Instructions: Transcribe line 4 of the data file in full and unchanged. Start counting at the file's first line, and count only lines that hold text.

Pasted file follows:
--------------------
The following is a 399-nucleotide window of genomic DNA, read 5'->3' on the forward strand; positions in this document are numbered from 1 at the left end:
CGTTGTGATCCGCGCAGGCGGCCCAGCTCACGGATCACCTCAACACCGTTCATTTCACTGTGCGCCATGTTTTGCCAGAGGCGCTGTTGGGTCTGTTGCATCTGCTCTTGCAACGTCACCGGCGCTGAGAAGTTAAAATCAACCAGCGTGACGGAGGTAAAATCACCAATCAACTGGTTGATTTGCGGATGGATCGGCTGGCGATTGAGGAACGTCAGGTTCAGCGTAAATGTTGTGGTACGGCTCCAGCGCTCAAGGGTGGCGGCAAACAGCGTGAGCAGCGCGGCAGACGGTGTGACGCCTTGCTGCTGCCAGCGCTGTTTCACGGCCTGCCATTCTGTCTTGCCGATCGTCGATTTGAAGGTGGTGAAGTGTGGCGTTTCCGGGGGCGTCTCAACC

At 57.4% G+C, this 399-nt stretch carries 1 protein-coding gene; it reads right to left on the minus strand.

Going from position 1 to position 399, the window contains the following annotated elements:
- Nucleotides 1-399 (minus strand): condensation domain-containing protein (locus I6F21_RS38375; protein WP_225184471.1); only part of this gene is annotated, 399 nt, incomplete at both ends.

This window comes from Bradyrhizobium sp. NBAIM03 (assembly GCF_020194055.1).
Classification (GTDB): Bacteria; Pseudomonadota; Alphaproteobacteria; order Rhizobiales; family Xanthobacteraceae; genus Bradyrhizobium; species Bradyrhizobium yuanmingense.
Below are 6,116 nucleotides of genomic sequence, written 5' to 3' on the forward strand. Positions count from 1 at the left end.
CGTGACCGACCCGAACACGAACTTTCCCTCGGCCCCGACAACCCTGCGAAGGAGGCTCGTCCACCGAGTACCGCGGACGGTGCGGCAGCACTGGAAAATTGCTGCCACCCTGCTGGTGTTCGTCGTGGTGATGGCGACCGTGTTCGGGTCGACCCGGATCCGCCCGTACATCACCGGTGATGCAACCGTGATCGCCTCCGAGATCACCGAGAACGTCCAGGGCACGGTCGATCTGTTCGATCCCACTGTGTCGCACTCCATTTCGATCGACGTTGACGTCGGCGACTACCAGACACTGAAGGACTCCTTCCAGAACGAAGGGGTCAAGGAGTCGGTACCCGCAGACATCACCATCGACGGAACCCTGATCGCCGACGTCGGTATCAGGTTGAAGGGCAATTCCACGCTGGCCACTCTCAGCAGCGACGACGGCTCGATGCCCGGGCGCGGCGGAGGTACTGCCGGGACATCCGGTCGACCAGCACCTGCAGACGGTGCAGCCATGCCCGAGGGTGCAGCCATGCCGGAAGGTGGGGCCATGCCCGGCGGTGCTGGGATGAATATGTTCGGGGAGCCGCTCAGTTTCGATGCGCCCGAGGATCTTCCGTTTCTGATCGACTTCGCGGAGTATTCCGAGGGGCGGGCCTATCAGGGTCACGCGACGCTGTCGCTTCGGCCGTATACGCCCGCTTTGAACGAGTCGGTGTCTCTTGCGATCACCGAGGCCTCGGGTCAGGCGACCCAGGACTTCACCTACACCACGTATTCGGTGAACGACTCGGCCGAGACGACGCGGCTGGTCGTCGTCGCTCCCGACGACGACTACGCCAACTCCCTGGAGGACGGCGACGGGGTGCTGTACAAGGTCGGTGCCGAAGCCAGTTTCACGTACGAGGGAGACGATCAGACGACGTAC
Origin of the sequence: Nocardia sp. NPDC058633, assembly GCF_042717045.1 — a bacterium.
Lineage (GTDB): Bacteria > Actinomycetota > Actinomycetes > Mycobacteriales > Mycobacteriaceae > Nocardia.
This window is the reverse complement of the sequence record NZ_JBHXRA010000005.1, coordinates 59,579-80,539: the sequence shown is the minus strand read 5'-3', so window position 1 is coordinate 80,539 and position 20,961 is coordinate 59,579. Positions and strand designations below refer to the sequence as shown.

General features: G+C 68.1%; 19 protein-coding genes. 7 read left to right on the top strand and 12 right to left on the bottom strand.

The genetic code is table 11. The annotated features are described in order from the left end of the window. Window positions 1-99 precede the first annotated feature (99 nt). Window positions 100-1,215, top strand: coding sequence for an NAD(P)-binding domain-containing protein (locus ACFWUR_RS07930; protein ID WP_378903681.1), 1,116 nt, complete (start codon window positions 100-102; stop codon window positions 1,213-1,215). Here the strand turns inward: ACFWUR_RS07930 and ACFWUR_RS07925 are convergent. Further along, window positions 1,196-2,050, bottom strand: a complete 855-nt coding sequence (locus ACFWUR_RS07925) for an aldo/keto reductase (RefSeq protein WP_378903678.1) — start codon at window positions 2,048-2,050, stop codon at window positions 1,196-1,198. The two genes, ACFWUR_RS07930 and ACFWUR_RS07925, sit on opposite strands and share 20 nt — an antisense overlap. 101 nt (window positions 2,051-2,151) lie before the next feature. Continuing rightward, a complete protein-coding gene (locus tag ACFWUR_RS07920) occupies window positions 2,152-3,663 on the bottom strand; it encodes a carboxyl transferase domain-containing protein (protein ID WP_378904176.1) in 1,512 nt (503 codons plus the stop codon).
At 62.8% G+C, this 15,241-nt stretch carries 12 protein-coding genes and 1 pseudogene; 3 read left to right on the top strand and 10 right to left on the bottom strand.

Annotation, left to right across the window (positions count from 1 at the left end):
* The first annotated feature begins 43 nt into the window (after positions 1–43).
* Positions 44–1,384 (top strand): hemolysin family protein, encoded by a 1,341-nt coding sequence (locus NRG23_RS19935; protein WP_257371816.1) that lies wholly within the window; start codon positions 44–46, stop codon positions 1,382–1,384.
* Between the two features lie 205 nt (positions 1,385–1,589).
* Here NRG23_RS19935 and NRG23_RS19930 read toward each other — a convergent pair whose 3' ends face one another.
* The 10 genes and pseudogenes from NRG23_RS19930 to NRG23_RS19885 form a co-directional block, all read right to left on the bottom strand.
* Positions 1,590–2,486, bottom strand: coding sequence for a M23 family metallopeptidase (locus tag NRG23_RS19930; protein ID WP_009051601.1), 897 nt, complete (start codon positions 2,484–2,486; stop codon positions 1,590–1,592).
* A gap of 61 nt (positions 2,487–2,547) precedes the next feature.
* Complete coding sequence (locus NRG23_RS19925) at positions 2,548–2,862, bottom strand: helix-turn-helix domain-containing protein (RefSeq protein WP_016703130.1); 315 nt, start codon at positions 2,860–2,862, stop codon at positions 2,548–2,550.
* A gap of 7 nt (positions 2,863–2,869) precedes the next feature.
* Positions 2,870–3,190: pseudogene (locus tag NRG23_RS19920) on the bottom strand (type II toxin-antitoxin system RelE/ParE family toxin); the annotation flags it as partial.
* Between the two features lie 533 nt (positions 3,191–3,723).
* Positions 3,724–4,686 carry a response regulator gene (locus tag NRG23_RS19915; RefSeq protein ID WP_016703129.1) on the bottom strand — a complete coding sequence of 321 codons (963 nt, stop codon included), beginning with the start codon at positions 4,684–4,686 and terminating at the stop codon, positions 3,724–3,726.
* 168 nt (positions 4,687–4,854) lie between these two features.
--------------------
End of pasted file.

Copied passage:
Going from position 1 to position 399, the window contains the following annotated elements: